Wednesday, September 14, 2022

The Souvenir

After we wed nine years ago, many evenings were spent in our small home on the edge of town trying to stuff all his Kansas/Angus/ranch memorabilia into an Indiana/Shorthorn/farm house I’d lived in alone for five years. Our styles were so similar: rich in history and stories of days and people gone by. What I didn’t consider was what it might be like to marry a fellow collector.

Too late now.  

Nearly a decade later and we’re still passionate about what does and does not belong around our farm. Does it have a story? Does it belong in the family? Was it once living? All questions we ask ourselves as we continue to make this homestead our own.

So you can imagine my surprise when I came home from work to find a five foot headstone erected in our front yard a couple weeks ago. 

While most families return home from vacations with sunburns, t-shirts and keychains, we came home from our trip to Kansas City with a headstone that boldly displays someone else’s initials.

It was an honor for husband Cody to be asked to judge the Bred & Owned (bred and raised on your farm, home grown, not purchased from anyone else) show at the National Junior Angus Show in Kansas City. To add extra sweetness, he was able to ask his father to be his associate judge.

The entry way to the prestigious show ring was flanked with two tall flint rock monuments commemorating the event. Throughout the few days we were at the show while Cody judged, I did notice him study the monuments. He touched them. Tried to rock them. Mentally judged their weight. Studied how they were free-standing. Never in my right mind did I think we’d haul one home.

Finally, it was time to pack the four of us back into the truck and head east to Wayne County. Cody walked over while I was saying goodbye to Missouri friends, “Did you see those stones by the ring?”

“How could I miss them? It’s like the Kansas Stonehenge.” He didn’t appreciate my joke.

“Well, they put them up on the silent auction for folks to bid on throughout the week…” he continued like a kid about to explain how he ended up in the Principal’s office.

“You didn’t. Please. Please tell me you did not bid on those,” I pleaded.

“Well just once or so and turns out no one else wanted them!” by his excitement I knew how this story was going to end. “I only bought one. The other will go the to Angus Hall of Fame.”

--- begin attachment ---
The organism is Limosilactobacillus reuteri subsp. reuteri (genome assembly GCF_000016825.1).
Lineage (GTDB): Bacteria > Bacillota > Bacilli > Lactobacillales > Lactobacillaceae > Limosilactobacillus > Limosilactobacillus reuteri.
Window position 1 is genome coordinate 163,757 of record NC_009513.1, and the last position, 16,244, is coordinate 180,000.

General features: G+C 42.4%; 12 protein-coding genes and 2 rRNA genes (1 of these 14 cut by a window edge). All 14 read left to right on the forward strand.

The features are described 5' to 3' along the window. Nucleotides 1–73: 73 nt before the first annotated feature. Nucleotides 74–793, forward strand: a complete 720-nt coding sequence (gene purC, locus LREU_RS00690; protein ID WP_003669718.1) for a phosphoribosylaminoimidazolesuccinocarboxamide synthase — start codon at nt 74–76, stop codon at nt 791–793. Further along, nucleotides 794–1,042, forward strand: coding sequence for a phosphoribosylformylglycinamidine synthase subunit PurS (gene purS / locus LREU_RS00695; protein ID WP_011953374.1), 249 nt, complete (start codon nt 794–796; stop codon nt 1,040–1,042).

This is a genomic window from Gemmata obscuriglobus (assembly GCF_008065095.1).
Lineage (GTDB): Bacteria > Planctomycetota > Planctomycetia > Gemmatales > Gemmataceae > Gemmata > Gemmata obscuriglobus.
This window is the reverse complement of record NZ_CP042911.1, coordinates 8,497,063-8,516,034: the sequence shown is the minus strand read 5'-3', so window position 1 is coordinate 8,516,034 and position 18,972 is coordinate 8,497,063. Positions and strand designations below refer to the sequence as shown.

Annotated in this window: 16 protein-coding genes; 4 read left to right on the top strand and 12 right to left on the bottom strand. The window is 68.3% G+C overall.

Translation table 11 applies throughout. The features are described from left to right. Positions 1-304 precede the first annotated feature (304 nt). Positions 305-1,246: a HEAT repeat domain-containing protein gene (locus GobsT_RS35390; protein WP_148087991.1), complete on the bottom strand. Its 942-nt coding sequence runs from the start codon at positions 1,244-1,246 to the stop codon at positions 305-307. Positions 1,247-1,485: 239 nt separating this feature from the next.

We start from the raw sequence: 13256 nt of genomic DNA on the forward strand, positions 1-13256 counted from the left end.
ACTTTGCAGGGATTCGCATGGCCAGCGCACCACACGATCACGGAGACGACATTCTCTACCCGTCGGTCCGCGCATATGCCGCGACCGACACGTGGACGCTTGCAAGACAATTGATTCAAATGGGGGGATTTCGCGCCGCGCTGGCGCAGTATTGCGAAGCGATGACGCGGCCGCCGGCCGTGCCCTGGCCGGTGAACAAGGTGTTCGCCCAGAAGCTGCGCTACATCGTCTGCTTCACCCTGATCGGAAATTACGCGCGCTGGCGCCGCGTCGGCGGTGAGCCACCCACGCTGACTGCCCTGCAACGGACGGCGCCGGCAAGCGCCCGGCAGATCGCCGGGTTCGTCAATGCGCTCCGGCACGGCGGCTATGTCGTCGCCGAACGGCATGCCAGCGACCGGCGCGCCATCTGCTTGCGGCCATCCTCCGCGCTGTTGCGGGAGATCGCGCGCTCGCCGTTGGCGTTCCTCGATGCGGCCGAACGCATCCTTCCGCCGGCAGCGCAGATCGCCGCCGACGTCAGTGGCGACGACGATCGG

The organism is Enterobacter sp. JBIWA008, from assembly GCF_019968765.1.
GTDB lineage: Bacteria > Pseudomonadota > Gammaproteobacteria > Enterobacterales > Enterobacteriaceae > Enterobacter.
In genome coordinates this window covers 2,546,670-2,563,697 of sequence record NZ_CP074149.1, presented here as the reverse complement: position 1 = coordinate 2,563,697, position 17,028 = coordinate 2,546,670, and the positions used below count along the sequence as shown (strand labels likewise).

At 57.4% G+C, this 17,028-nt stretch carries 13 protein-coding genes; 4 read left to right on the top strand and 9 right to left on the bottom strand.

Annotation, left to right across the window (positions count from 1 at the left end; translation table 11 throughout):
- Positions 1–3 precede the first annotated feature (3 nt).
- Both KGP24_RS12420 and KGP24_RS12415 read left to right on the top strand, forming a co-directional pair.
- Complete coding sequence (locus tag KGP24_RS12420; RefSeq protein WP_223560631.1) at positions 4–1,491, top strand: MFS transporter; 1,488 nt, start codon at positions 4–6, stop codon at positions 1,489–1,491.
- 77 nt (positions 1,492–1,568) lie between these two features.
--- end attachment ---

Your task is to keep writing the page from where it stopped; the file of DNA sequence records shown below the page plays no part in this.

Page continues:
“Of course no one wanted them! They look like headstones!” I was not believing my ears.

Cody was so excited about this souvenir to commemorate the opportunity to judge the bred & owned cattle with his dad, that he didn’t even sense my frustration. “Did you bring the joint check book?” he asked with a pep in his step, as though he’d won the grandest prize of all.

“No way, pal, this is coming from your personal savings. Buying your headstone was not in the budget this year with the home renovation. Wait. Doesn’t it have words on it?”

“Letters. NJAS ’22. National Junior Angus Show 2022. It’s a souvenir. The year I judged with Dad,” he remarked.

Ugh. Now he was tugging at my heartstrings. “I thought they gave you coolers as keepsakes. Couldn’t we have stuck with the coolers?” I asked as he walked in the opposite direction.

One pallet, two skid steers, three state lines and four weeks later the rock (headstone) landed outside beautiful Economy, Indiana. He organized a team to help him place it on our farm before I got home. Not his first rodeo.

For four weeks now I’ve mowed around the headstone and roll my eyes each time. What a souvenir we’ll have to will off to our kids. I just hope Cyrus one day marries someone more patient that his own mother who can appreciate the free standing family headstone.

Last weekend we sat outside admiring the freshly mown yard, an Indiana sunset and American flags blowing in the breeze. Life is good in rural Wayne County.

“I just have one regret,” he said. Of course, my ears perked up.

“I wish I would have bought both of those stones. To balance things out around the milkhouse.”

Friends, if you drive by our farm and see fresh dirt under the NJAS ’22 souvenir, think nothing of it.